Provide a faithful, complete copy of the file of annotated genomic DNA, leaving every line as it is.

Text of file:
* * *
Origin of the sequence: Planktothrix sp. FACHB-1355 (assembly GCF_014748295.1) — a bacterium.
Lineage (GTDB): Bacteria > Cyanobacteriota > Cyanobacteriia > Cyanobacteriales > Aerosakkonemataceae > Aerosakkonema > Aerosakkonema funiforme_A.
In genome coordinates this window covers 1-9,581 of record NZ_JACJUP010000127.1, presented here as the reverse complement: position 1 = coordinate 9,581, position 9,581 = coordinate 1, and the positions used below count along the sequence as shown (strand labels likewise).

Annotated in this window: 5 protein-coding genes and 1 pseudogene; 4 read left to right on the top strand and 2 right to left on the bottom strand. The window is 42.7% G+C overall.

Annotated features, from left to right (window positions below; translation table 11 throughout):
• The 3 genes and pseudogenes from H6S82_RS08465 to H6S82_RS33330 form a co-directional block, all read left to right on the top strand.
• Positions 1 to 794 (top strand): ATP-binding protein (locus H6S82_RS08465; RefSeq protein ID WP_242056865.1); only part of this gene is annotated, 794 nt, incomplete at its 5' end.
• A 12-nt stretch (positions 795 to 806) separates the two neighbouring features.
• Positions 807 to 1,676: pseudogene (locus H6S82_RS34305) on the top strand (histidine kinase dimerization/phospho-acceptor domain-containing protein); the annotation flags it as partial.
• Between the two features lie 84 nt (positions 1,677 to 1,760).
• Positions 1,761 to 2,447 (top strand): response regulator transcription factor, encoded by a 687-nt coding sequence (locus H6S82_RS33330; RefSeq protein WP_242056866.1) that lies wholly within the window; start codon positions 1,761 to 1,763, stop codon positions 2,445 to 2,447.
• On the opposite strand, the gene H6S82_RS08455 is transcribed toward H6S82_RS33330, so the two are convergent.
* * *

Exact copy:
Origin of the sequence: Planktothrix sp. FACHB-1355 (assembly GCF_014748295.1) — a bacterium.
Lineage (GTDB): Bacteria > Cyanobacteriota > Cyanobacteriia > Cyanobacteriales > Aerosakkonemataceae > Aerosakkonema > Aerosakkonema funiforme_A.
In genome coordinates this window covers 1-9,581 of record NZ_JACJUP010000127.1, presented here as the reverse complement: position 1 = coordinate 9,581, position 9,581 = coordinate 1, and the positions used below count along the sequence as shown (strand labels likewise).

Annotated in this window: 5 protein-coding genes and 1 pseudogene; 4 read left to right on the top strand and 2 right to left on the bottom strand. The window is 42.7% G+C overall.

Annotated features, from left to right (window positions below; translation table 11 throughout):
• The 3 genes and pseudogenes from H6S82_RS08465 to H6S82_RS33330 form a co-directional block, all read left to right on the top strand.
• Positions 1 to 794 (top strand): ATP-binding protein (locus H6S82_RS08465; RefSeq protein ID WP_242056865.1); only part of this gene is annotated, 794 nt, incomplete at its 5' end.
• A 12-nt stretch (positions 795 to 806) separates the two neighbouring features.
• Positions 807 to 1,676: pseudogene (locus H6S82_RS34305) on the top strand (histidine kinase dimerization/phospho-acceptor domain-containing protein); the annotation flags it as partial.
• Between the two features lie 84 nt (positions 1,677 to 1,760).
• Positions 1,761 to 2,447 (top strand): response regulator transcription factor, encoded by a 687-nt coding sequence (locus H6S82_RS33330; RefSeq protein WP_242056866.1) that lies wholly within the window; start codon positions 1,761 to 1,763, stop codon positions 2,445 to 2,447.
• On the opposite strand, the gene H6S82_RS08455 is transcribed toward H6S82_RS33330, so the two are convergent.